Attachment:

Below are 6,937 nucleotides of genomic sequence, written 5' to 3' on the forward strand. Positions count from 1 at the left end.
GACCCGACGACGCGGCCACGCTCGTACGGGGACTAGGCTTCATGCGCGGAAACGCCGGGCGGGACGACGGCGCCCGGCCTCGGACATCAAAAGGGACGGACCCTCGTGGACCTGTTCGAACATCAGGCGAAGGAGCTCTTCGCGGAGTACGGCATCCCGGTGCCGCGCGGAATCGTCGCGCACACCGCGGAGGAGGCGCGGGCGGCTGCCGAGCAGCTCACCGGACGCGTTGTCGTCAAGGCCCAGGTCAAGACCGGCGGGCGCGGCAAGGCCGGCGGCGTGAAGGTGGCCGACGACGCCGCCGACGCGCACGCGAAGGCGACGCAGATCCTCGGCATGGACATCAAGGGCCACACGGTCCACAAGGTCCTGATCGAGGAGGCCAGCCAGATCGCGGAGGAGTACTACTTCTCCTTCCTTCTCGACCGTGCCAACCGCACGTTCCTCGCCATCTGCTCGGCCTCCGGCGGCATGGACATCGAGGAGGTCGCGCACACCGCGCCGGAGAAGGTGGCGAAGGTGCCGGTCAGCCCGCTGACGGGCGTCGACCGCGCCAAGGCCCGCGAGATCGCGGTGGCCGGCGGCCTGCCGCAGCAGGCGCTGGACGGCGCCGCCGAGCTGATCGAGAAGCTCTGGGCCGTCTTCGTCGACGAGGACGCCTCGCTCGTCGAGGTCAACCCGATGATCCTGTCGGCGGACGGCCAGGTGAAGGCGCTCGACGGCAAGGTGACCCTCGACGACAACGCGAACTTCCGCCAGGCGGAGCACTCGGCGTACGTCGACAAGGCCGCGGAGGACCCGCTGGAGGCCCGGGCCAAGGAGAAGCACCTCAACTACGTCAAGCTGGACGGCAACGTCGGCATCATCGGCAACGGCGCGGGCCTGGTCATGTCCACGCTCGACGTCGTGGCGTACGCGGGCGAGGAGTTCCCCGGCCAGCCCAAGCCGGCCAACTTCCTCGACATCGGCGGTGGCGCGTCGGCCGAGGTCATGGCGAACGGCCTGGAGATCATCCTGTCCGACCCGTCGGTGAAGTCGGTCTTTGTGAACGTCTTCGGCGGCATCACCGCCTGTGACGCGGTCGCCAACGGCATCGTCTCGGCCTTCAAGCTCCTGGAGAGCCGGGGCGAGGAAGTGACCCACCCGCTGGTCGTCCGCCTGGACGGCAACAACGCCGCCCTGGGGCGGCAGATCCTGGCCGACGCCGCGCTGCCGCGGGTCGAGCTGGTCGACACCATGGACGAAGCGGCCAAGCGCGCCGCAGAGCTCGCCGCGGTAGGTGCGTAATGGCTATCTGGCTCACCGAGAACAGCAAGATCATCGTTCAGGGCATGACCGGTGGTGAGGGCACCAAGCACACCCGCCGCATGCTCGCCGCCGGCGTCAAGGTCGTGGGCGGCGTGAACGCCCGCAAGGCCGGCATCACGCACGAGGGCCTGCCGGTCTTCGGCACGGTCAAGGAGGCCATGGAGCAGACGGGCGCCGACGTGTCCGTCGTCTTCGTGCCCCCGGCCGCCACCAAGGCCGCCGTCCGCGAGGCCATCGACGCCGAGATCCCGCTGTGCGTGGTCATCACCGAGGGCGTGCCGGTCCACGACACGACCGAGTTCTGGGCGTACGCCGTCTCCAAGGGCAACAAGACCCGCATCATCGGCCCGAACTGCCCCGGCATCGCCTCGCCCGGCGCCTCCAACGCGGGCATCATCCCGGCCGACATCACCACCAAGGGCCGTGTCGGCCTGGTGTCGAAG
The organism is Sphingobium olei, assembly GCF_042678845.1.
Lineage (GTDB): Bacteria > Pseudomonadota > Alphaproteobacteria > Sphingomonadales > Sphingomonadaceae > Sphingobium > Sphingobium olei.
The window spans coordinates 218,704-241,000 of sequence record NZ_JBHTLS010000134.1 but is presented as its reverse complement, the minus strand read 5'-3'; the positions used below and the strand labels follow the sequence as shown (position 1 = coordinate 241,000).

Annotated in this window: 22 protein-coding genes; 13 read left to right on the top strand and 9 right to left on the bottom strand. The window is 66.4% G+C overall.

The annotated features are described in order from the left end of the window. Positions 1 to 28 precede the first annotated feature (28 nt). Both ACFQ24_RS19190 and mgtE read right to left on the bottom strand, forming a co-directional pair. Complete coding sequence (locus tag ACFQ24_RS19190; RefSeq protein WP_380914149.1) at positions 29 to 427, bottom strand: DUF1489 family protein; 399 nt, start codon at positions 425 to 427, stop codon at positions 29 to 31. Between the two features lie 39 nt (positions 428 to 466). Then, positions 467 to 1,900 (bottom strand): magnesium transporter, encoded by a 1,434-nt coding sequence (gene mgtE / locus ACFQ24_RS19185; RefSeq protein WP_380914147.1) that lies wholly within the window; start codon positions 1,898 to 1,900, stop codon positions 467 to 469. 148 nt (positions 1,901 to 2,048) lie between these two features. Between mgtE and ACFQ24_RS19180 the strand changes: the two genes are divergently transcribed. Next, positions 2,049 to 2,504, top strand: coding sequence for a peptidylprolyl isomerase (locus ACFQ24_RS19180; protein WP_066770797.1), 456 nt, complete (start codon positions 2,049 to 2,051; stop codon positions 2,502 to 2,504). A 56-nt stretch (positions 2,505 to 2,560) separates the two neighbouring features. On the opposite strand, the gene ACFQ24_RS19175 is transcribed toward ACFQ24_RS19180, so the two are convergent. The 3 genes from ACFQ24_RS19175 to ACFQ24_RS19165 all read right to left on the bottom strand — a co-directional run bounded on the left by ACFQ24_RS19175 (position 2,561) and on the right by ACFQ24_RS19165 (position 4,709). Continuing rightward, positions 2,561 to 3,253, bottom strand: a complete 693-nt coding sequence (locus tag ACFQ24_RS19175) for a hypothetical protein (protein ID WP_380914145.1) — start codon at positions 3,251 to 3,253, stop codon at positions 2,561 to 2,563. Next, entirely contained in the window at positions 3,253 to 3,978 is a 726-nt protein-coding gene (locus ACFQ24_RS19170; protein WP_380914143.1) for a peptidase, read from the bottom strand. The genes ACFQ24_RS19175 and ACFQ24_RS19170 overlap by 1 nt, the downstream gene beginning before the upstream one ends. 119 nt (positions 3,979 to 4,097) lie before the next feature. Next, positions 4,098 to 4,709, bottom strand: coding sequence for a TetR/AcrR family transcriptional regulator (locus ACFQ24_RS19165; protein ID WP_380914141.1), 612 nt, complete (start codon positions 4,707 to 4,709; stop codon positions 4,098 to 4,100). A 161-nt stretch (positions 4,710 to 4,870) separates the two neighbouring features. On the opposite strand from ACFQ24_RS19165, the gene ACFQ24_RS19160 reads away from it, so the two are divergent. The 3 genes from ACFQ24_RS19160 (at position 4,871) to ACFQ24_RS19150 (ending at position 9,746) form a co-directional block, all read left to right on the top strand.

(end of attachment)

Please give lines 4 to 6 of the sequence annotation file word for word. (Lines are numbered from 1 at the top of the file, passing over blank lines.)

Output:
Lineage (GTDB): Bacteria > Pseudomonadota > Alphaproteobacteria > Sphingomonadales > Sphingomonadaceae > Sphingobium > Sphingobium olei.
The window spans coordinates 218,704-241,000 of sequence record NZ_JBHTLS010000134.1 but is presented as its reverse complement, the minus strand read 5'-3'; the positions used below and the strand labels follow the sequence as shown (position 1 = coordinate 241,000).

Annotated in this window: 22 protein-coding genes; 13 read left to right on the top strand and 9 right to left on the bottom strand. The window is 66.4% G+C overall.